Starry Night Sky at Arches National Park, Utah
THREE SHOOTING STARS FLEW OVER THE WINDOWS OF MY CAR. The sky was covered with tiny stars glistening under arches. People were scarce and on their way to Moab to catch their socially distanced reservations. Nightfall is always been the best time to capture the magnificent landscapes, you have control of the playfulness of artificial light with the limited moonlight. Night is also when you feel the most vulnerable and when these enormous rock formations begin to feel larger than it is yet it’s the perfect time to experience the history of Arches National Park.
During my night projects, I keep the people as assets to the land even if they are loud or carrying large flashlights. I factor their presence in my landscape photographs because landscape photography to me is the human influence and interaction to the landmark.
I followed this man with his large light hiking the Double Arch. During the day, this spot is filled with people climbing and yelling but at night it was in total solitude. I stopped just a few feet away from the foot of the arch and I watched this man shine his light around the arches as if he was searching for treasure in an excavated land. He shone his light on one side that lit the entire place and the sprinkled stars above boasted the darkness if looking with the naked eye.
It reminded me of my travels, a perfect solitude with yourself. Most of my travels are solo because there is something magical about exploring without catering to others. No expectations to meet from a false promise that you made to others. Also, the fear of possibly getting lost in your hikes tests your relationship with yourself and how you would overcome a challenge without anyone to rely on.
It can be very scary traveling alone but when you are consistently doing it you become more independent and that nothing will challenge your being if you’ve become in sync with yourself.
Arches National Park is full of wonderful trails that can be climbed in just a few hours. The Windows section of the park is one of the easiest and rewarding hikes available. It is home to the Double Arch, The Windows, and the Turret Arch. Each of these arches are climbable and going through them feels like going through a portal to a different dimension. Most of the view beyond the front of arches is an overlook to the rest of the National Park with little or no people, making it the perfect photo location.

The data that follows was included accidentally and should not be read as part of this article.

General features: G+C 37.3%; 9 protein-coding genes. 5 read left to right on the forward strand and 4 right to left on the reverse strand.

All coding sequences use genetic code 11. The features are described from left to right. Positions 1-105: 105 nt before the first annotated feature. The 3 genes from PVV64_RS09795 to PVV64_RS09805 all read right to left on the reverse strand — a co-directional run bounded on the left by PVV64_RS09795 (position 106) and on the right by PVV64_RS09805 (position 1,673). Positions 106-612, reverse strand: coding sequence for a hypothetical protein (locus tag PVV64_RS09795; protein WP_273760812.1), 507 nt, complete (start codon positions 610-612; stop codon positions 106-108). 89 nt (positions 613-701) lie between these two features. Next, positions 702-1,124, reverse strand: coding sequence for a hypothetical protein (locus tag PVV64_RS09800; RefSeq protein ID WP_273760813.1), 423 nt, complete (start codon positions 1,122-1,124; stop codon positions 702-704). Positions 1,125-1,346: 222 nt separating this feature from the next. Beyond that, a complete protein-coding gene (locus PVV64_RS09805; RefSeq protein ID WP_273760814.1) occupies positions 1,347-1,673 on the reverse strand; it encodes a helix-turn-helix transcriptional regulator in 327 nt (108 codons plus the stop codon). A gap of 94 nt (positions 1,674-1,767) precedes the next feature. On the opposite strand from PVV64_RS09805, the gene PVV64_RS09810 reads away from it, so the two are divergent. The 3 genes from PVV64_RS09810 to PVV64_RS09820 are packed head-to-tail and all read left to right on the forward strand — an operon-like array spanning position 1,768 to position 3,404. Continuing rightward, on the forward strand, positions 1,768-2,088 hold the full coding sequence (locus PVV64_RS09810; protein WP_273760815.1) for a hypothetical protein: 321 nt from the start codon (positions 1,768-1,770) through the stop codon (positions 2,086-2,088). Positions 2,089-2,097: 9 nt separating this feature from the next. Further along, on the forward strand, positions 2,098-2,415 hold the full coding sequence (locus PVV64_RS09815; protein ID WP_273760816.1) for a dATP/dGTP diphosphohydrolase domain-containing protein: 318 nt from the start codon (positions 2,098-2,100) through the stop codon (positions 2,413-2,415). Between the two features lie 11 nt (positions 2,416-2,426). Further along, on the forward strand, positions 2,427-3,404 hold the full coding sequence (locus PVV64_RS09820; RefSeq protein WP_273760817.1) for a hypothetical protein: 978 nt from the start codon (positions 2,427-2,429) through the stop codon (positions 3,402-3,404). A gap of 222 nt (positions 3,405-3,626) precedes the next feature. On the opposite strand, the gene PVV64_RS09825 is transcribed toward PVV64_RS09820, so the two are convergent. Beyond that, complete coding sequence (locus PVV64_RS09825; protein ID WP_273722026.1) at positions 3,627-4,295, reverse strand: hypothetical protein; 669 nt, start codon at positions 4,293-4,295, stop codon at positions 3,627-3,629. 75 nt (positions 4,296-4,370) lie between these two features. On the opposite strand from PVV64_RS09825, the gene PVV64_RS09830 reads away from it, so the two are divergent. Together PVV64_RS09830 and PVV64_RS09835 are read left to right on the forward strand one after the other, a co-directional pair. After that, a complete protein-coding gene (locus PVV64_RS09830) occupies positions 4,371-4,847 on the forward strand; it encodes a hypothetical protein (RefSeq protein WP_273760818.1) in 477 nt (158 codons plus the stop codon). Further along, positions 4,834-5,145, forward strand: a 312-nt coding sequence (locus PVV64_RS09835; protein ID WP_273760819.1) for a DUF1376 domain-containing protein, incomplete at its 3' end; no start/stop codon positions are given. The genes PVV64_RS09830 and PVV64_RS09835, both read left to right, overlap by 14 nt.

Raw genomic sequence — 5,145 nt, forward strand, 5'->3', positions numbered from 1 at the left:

There is also the Balanced Rock where your perception of simple physics are challenged because of how this rock balance on the tip of an extruding rock. This is easily accessible and you will definitely see it driving in the park. The perfect time to go is during dusk because of the colors the sun creates making the view beyond it looking like an oil painting.
It is also home to one of my favorite arches, the Delicate Arch. There are two ways to view this
arch and it’s got to do with how much climbing you want and how far you want to see it. If you want a wider and peaceful view there is a trailhead that is less than a mile to hike, though the arch may seem far, having a decent binoculars will let you see the arch’s sediments. And if you are daring enough, you could hike beyond the trails and into the large boulders (there is no actual trail so please be careful when going pass the trailhead) because you will see an overlooking cliff the is comparable to the Horseshoe Bend but minus the river. It was definitely a great surprise and it is perfect place during sunrise.
The second path is the more populated trailhead and you’ll be left waiting for a parking spot if you’re coming in late. Hikers tend to start filling up parking spots as early as 5 AM and it’s because the view at the end of the trail is beyond real. The hike is about 1-2 hours long with mostly uphills but moderately doable. The path is completely visible and spacious, plenty of space to keep your distance from other hikers even if it’s a heavily trafficked path. And once you reached the top, you are greeted by an amphitheater-style peak where the arch sits. Many of hikers stay here for an indefinite amount of time and you’ll have to fall in line to get your own picture of the arch. If you are visiting the national park this is the must-see destination in both night and day.
Then there is a Devil’s Garden. This location is an amazing display of the extruding rocks it different forms arches, waves, and balancing rocks. This will occupy half of your day whether you take the round-trip through the primitive trail or an out-and-back trip. This hike requires a lot of water because of the scarce shade through the entire park, I made a mistake thinking one water bottle full of water was enough and it left me dragging my shoes on sand before I reached the checkpoint.
Devil’s Garden is home to several points of interests such as the Landscape Arch, Double O Arch, Dark Angel, and Private Arch, which all have their own distinct features.
Arches National Park is easily one of the parks you have to visit and it can be completely discovered in two very full days. Then if you want to further explore more, the town of Moab delivers many activities that can fill the rest of your stay including skydiving, ATVs, horseback riding, biking, and tours.